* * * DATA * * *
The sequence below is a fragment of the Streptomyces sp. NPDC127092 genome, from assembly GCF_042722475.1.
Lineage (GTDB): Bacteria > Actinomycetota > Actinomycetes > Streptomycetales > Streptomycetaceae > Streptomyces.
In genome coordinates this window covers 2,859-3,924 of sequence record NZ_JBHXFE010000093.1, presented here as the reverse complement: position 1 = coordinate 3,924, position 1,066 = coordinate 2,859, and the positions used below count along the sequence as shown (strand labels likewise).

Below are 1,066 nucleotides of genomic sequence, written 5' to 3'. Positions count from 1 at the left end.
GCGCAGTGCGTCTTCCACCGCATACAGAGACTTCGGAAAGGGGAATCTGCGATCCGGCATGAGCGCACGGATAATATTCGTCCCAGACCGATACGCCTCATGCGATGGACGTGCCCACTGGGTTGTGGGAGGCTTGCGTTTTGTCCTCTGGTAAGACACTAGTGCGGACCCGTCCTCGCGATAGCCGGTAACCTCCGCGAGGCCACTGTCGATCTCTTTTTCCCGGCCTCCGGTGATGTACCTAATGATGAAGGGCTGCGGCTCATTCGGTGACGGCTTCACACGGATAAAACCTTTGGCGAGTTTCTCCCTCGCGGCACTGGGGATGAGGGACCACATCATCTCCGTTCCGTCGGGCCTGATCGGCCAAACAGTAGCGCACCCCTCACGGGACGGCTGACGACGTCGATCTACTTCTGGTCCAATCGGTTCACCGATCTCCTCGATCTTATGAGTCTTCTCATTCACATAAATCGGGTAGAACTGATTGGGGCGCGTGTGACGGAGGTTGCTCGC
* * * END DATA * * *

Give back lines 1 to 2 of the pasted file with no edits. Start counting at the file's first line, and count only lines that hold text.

The sequence below is a fragment of the Streptomyces sp. NPDC127092 genome, from assembly GCF_042722475.1.
Lineage (GTDB): Bacteria > Actinomycetota > Actinomycetes > Streptomycetales > Streptomycetaceae > Streptomyces.